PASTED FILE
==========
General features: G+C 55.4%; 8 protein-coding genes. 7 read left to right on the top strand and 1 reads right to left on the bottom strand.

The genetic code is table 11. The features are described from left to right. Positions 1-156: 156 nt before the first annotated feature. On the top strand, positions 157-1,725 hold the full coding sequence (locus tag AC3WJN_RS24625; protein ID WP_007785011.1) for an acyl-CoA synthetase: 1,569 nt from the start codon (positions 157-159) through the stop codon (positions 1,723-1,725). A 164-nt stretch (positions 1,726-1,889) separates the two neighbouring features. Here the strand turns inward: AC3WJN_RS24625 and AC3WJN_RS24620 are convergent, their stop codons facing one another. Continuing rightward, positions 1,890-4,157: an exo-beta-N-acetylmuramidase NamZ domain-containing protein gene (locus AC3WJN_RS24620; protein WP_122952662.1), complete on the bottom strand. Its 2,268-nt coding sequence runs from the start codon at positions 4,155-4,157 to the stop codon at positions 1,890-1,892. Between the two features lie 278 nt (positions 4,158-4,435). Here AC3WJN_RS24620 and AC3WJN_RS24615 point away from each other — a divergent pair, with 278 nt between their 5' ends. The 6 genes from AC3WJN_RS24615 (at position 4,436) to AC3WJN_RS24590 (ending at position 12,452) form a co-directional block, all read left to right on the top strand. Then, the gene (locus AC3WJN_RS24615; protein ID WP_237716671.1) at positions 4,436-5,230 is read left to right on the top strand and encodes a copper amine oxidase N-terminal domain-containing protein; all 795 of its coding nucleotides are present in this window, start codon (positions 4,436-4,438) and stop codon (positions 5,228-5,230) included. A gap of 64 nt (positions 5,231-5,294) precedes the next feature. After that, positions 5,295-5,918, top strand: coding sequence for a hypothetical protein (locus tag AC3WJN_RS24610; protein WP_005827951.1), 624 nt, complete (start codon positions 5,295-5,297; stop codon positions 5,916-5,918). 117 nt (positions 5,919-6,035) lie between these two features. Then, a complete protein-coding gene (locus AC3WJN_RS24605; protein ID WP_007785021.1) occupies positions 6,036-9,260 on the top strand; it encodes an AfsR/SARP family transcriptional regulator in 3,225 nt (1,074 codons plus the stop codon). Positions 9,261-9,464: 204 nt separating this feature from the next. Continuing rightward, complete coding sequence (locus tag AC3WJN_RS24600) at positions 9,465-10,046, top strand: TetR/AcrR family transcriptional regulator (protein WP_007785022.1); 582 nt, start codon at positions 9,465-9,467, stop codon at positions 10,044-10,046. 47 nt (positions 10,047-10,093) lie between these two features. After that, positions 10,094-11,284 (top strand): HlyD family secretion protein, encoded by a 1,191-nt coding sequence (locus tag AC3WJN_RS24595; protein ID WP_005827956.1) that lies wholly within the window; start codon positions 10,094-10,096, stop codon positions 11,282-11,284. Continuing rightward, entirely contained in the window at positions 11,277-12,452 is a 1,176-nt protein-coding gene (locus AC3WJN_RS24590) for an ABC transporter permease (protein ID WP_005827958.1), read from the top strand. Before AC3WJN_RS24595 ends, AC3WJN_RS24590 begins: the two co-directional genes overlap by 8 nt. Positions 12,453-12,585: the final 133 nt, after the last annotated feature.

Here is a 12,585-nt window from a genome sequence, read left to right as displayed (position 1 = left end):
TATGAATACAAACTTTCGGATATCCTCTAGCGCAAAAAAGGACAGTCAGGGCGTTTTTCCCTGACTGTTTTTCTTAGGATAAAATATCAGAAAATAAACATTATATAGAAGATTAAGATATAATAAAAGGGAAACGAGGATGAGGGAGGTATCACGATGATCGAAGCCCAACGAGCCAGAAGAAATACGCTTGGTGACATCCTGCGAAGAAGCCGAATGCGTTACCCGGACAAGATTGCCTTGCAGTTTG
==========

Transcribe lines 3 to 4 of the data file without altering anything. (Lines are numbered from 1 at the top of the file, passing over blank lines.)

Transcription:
Here is a 12,585-nt window from a genome sequence, read left to right as displayed (position 1 = left end):
TATGAATACAAACTTTCGGATATCCTCTAGCGCAAAAAAGGACAGTCAGGGCGTTTTTCCCTGACTGTTTTTCTTAGGATAAAATATCAGAAAATAAACATTATATAGAAGATTAAGATATAATAAAAGGGAAACGAGGATGAGGGAGGTATCACGATGATCGAAGCCCAACGAGCCAGAAGAAATACGCTTGGTGACATCCTGCGAAGAAGCCGAATGCGTTACCCGGACAAGATTGCCTTGCAGTTTG